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Long Term Treatments for Bipolar Disorders

by Joshua D. McDavid, M.D., M.P.H. & Michael E. Thase, M.D.

Our sense of personal and physical integrity is undermined by chronic illness. The fragility and temporality of life is intimated, and the inviolability of the body and the belief in our autonomy is threatened. Manic depression, or bipolar affective disorder, is a chronic illness that displays a highly variable course and generally manifests in the second or third decade of life. Perhaps more prominently than other chronic medical illnesses, people with manic depression are perplexed by whether they have engendered the illness and whether it is an integral part of their personality, temperament, or nature. This disquieting ambiguity can be difficult to resolve, and often has a profound emotional impact.

The last forty years, beginning with the discovery of the therapeutic effects of lithium, has seen encouraging developments in the treatment of bipolar disorder. Although there are no cures, significant pharmacological and psychotherapeutic advances have led to the reduction of the frequency, severity, and morbidity of episodes. In the following, we will summarize some of the important contemporary themes of long term treatment that we believe are important for doctors, patients, and families to know.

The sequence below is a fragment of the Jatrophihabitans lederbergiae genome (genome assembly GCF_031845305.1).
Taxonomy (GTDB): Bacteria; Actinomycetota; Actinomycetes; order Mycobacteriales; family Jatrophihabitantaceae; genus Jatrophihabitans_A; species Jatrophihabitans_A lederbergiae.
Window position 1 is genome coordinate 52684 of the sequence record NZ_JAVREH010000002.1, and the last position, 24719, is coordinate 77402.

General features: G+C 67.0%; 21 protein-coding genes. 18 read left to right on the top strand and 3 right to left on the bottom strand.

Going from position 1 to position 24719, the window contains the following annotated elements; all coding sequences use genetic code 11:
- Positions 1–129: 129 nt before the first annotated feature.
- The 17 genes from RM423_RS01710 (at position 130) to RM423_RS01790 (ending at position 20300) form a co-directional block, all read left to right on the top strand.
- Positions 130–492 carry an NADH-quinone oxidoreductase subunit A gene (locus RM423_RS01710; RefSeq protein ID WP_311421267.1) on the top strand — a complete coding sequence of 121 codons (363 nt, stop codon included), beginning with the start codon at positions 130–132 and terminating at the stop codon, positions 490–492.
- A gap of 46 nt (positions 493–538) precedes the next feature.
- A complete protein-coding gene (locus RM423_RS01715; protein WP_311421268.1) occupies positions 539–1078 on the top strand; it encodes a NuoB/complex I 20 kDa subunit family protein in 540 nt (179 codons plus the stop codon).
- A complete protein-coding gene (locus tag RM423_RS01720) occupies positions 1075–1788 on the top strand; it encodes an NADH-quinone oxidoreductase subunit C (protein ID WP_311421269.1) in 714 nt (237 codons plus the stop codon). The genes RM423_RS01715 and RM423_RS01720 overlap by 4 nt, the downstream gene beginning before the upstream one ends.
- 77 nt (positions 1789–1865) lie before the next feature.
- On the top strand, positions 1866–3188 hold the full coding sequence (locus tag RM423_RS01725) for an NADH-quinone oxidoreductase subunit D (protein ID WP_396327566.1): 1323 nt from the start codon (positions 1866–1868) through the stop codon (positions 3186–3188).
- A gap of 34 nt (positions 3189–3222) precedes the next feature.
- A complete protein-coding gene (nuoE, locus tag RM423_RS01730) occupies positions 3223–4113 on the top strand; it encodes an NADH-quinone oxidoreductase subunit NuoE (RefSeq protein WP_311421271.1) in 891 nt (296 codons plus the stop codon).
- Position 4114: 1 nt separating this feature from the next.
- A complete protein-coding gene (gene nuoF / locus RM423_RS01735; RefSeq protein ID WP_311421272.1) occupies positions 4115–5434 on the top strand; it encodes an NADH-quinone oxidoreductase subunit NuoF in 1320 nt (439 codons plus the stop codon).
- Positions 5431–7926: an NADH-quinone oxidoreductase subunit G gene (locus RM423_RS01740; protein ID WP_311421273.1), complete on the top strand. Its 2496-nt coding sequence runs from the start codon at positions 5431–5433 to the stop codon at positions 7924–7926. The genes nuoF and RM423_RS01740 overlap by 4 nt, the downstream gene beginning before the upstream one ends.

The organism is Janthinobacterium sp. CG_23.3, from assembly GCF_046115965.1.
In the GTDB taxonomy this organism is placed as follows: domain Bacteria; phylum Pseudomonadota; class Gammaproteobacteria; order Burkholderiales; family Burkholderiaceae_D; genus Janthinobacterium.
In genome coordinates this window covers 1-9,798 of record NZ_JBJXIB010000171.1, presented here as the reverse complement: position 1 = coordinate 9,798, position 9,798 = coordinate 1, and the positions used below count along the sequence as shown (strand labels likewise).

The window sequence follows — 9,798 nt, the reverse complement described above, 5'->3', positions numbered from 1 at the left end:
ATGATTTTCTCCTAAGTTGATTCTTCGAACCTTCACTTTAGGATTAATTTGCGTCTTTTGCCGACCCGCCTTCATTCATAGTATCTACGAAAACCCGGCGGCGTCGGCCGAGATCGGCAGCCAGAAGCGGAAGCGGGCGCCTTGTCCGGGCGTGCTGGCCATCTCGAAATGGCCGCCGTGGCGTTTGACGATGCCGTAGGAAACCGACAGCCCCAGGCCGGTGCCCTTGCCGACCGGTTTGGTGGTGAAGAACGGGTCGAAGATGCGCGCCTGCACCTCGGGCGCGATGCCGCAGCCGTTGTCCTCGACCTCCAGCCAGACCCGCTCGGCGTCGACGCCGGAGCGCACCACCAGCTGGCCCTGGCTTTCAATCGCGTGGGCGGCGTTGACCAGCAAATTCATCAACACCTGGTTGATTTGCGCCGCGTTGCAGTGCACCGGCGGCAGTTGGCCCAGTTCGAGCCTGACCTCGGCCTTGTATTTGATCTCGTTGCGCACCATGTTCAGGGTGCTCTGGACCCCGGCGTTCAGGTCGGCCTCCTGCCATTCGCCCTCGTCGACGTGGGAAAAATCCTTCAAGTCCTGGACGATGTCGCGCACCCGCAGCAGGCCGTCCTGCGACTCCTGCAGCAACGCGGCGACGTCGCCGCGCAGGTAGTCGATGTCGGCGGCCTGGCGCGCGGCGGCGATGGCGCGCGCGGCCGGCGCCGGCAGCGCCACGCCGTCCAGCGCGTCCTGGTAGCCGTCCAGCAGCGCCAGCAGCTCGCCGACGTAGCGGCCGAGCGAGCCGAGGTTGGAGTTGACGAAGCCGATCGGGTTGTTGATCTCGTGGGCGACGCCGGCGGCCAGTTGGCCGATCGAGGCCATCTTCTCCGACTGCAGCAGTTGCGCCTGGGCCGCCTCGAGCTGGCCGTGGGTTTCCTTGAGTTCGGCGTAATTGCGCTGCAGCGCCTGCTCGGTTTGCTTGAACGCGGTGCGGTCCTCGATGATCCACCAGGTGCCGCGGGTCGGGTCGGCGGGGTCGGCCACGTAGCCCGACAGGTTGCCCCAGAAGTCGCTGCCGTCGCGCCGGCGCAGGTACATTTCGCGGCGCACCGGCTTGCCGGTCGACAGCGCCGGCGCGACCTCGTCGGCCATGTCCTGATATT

Treatment Goals and Principles
The treatment plan for a person with bipolar disorder may be complex, and includes consideration of several important factors: assessment, statement of treatment goals, the forging of a therapeutic alliance, provision of psychoeducation, the ongoing attention to psychosocial factors, and the ongoing management of medication.

Proper assessment is an important preliminary component of the treatment, and we cannot emphasize how much it helps to guide subsequent management.

Manic depression, or bipolar affective disorder, is a chronic illness
that displays a highly variable course and generally manifests in the second or third decade of life.